A Moabitess who married Mahlon after the death of his father Elimelech and while Mahlon, his mother Naomi and his brother Chilion were living in Moab, a famine having provided the occasion for the family to leave their native Bethlehem in Judah. Ruth’s brother-in-law Chilion was married to the Moabitess Orpah. Eventually the two brothers died, leaving behind childless widows. Learning that Jehovah’s favor was again manifest in Israel, Naomi, accompanied by her two daughters-in-law, proceeded to return to Judah.—Ruth 1:1-7; 4:9, 10.
HER LOYAL LOVE
Whereas Orpah finally returned to her people at Naomi’s recommendation, Ruth stuck with her mother-in-law. Deep love for Naomi and a sincere desire to serve Jehovah in association with his people enabled Ruth to leave her parents and her native land, with little prospect of finding the security that marriage might bring. (Ruth 1:8-17; 2:11) Her love for her mother-in-law was such that, later, others were able to say that she was better to Naomi than seven sons.—Ruth 4:15.
Arriving in Bethlehem at the commencement of the barley harvest, Ruth, in behalf of Naomi and herself, went out to the field to procure food. By chance she lighted on the field belonging to Boaz, a relative of Elimelech, and requested the overseer of the harvesters for permission to glean. Her diligence in gleaning must have been outstanding, as evident from the fact that the overseer commented about her work to Boaz.—Ruth 1:22–2:7.
When Boaz extended kindnesses to her, Ruth responded with appreciation and humbly acknowledged being less than one of his maidservants. At mealtime he provided roasted grain for her in such abundance that she had some left over to give to Naomi. (Ruth 2:8-14, 18) Though Boaz arranged matters to make it easier for her to glean, Ruth did not quit early but continued to glean until the evening, “after which she beat out what she had gleaned, and it came to be about an ephah [.62 bushel, 22 liters] of barley.” Having been requested by Boaz to continue gleaning in his field, Ruth did so during the remainder of the barley harvest and the wheat harvest.—Ruth 2:15-23.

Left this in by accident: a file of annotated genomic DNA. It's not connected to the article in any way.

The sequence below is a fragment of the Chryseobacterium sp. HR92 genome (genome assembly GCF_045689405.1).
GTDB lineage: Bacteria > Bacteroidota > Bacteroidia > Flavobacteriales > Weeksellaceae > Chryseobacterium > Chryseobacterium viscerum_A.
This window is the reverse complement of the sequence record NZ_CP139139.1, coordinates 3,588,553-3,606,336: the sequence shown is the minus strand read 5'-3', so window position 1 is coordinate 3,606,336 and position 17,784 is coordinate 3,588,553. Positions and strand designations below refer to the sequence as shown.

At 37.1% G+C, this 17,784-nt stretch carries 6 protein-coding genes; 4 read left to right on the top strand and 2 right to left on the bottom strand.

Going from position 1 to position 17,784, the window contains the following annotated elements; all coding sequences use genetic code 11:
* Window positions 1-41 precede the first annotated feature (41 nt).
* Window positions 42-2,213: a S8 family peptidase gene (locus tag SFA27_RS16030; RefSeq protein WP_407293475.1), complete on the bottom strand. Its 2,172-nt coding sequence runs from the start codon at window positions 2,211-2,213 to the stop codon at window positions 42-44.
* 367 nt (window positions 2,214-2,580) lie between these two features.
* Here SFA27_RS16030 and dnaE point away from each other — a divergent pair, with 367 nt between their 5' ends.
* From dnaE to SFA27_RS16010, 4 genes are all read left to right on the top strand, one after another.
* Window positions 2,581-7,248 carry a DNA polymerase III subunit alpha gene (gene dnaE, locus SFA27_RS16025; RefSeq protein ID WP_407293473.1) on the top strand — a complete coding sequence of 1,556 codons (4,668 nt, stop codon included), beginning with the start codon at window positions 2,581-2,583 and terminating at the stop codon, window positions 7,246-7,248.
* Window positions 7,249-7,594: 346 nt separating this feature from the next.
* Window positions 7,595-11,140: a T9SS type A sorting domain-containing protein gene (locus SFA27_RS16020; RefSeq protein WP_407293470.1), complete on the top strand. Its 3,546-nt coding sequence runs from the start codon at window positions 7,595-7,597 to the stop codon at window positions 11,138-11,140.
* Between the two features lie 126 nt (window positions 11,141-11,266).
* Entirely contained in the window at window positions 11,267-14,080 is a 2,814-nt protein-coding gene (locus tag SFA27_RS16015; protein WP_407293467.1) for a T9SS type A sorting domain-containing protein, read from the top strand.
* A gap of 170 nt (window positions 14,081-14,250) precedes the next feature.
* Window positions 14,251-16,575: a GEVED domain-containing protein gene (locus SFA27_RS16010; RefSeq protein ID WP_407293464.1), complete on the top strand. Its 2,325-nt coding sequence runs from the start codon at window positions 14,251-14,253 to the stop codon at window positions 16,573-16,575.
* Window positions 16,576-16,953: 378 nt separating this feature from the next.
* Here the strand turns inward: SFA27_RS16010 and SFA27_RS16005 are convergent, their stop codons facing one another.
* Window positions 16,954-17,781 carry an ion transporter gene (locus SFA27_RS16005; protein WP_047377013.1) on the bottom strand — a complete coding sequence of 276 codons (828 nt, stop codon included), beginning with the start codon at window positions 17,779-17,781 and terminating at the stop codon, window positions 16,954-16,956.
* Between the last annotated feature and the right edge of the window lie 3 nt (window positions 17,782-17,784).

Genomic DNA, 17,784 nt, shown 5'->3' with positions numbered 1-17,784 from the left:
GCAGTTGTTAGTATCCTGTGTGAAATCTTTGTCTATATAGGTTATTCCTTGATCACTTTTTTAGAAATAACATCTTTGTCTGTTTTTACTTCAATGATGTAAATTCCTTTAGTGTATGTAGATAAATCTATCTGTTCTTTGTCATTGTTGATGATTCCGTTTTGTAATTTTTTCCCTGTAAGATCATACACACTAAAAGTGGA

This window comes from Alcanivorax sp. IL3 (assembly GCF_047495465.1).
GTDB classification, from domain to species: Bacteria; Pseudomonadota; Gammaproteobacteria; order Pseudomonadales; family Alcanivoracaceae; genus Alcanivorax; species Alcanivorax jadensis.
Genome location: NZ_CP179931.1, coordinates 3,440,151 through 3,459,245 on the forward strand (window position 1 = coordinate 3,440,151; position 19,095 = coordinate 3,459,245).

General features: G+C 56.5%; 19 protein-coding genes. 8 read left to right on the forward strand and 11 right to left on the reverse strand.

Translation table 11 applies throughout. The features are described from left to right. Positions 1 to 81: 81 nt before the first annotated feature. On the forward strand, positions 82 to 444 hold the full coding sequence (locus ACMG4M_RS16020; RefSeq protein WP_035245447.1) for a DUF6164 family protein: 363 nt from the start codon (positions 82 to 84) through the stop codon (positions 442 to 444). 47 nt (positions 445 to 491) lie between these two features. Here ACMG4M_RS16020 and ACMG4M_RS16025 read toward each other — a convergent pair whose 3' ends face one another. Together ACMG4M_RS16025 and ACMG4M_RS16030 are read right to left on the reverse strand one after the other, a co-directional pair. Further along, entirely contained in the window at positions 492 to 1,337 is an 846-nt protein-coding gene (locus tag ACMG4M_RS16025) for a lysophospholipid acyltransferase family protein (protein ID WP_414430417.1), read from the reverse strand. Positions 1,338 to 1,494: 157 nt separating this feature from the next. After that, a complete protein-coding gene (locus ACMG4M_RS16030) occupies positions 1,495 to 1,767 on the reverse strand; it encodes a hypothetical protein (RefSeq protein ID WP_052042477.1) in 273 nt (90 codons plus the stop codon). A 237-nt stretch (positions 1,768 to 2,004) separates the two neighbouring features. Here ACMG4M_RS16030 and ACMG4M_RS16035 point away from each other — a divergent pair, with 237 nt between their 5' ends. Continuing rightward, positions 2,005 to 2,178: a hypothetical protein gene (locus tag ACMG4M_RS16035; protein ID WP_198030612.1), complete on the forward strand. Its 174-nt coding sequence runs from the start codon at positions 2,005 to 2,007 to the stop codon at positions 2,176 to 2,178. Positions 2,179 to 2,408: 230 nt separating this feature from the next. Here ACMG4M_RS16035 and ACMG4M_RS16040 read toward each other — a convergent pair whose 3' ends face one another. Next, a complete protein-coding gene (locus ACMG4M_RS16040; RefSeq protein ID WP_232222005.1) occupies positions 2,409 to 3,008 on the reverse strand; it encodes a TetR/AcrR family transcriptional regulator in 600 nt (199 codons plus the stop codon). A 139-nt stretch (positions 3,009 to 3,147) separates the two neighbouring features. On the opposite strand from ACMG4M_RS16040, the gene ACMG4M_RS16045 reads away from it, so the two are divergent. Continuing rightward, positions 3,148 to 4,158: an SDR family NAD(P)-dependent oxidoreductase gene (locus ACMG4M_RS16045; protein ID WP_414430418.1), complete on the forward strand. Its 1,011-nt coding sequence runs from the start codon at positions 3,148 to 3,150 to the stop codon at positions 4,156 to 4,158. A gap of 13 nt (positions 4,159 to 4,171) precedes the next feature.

REQUESTS THAT BOAZ ACT AS REPURCHASER
Desiring to find a “resting place” or home for her daughter-in-law, Naomi instructed Ruth to request Boaz to repurchase her. Accordingly, Ruth went down to Boaz’ threshing floor. After Boaz lay down, Ruth quietly approached, uncovered him at his feet and lay down herself. At midnight, trembling, he awoke and bent forward. Not recognizing her in the dark, he asked: “Who are you?” “I am Ruth your slave girl,” was her reply, “and you must spread out your skirt over your slave girl, for you are a repurchaser.”—Ruth 3:1-9.